As we grow older, we become more sophisticated in both of these skills. We are better able to articulate our emotional reactions to ourselves and others, and we are better able to recognize that emotions are fleeting and that we shouldn’t act on thoughts that are tainted with an emotional perspective. However, at times when we are under great stress, our physiology kicks in, stress response takes over, and our higher levels of cognition shut down. Our reptilian brain takes over, and we instinctively react. The function of being an adult, in any culture, is learning how to overcome this weakness of humanity and rise above the rest of the animals.

When we are forced, by duty or circumstance, to face the darkest places of our humanity, we have to psychologically protect ourselves, and those who must function on the forefront of our human battles– the police, military personnel, EMTs, ER staff, prison staff– often need to compartmentalize the human from the job in order to continue working for greater social good. Sometimes this compartmentalizing can go wrong.

This becomes a problem in the case of extreme Othering. Othering refers to the process by which we establish that other people are Not Like Ourselves. When we feel our language shifting from us to them, we are Othering. “We all live in nice houses, but THEY live in hovels.” Sometimes it’s “We live sensibly, but THEY [spend too much on trivial things, behave in ways that are too loud, don’t behave in ways we want].” In very bad cases it’s “They aren’t even human” or “They’re animals.”

Throughout history, this type of labeling has led people to be able to make horrible, horrible decisions that deeply harmed not only individuals, but our species as a whole. It is this dehumanization that allowed some of the worst genocides to occur, as well as internment camps, military and police beatings, mass kidnappings & torture.

We like to think this instinct is only present in the evil, the inhumane, and the inhuman. In fact, we all have the capacity to become cruel when given power over another, or to do harm when we feel we aren’t responsible. Anger, although able to provide a lot of short term fuel, is a flimsy bandage trying to protect a deep wound of sorrow. Frustration is a bandage disguising that our ability to control the world around us is a lie, and we may only attempt to influence it at best. Generalization is an attempt to simplify incredibly complicated, mind-boggling, overwhelming problems. Hate is the extreme revulsion we feel when we simply cannot understand or connect to another and any attempt to shape our heart or mind to do so makes us frantic or ill. When we find people engaged in these behaviors, it is like coming upon someone who has just clawed his or her way out of the smoking wreckage of the vehicle and climbed back up the ravine: This is not a good time to criticize his or her driving.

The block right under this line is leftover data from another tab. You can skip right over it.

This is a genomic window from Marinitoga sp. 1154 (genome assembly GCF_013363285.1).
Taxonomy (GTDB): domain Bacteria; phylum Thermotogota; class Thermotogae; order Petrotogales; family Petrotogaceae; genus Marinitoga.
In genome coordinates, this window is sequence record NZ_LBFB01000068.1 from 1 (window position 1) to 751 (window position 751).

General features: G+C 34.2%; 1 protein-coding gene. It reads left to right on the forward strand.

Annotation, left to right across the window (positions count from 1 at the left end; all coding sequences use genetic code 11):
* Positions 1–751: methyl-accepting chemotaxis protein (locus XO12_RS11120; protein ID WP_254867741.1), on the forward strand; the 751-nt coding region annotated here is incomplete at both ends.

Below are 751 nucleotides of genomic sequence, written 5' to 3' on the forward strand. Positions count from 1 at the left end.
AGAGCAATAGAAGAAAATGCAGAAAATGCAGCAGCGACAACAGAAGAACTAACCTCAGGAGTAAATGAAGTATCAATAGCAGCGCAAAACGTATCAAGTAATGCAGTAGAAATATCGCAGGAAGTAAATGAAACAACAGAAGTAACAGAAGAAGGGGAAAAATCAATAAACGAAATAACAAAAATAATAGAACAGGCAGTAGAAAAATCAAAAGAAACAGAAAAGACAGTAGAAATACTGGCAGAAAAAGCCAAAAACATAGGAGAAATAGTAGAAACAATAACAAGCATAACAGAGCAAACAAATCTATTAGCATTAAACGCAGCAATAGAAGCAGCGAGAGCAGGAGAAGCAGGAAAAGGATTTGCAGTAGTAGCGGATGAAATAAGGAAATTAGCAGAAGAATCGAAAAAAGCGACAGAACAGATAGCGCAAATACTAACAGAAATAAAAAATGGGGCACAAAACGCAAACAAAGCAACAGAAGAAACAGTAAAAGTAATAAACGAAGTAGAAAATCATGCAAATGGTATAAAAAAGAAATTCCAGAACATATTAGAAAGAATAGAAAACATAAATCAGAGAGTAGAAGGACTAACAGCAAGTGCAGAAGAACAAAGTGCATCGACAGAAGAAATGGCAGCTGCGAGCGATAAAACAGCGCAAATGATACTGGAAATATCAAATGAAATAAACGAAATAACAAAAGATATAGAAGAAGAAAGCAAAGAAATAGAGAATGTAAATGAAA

What can I do to help?

As we reflect in thus tumultuous time, seeing the potential of expanding war again, we can take a narrow view, seeing only what is right in front of us. We may feel powerless to do anything, or feel the only way to defend ourselves is to take an offensive stance, perhaps even leading to vigilantism. Quite simply, it is more productive to be a fellow human and citizen. In order to prevent this natural temptation toward hate & anger, allow me to give you a list of ways you can productively help combat them:

Be knowledgeable:

Take the time to research your statements. Check multiple sources, even opposing ones, and examine not only the statements but the source itself. Aim for the least biased sources.

Be mindful: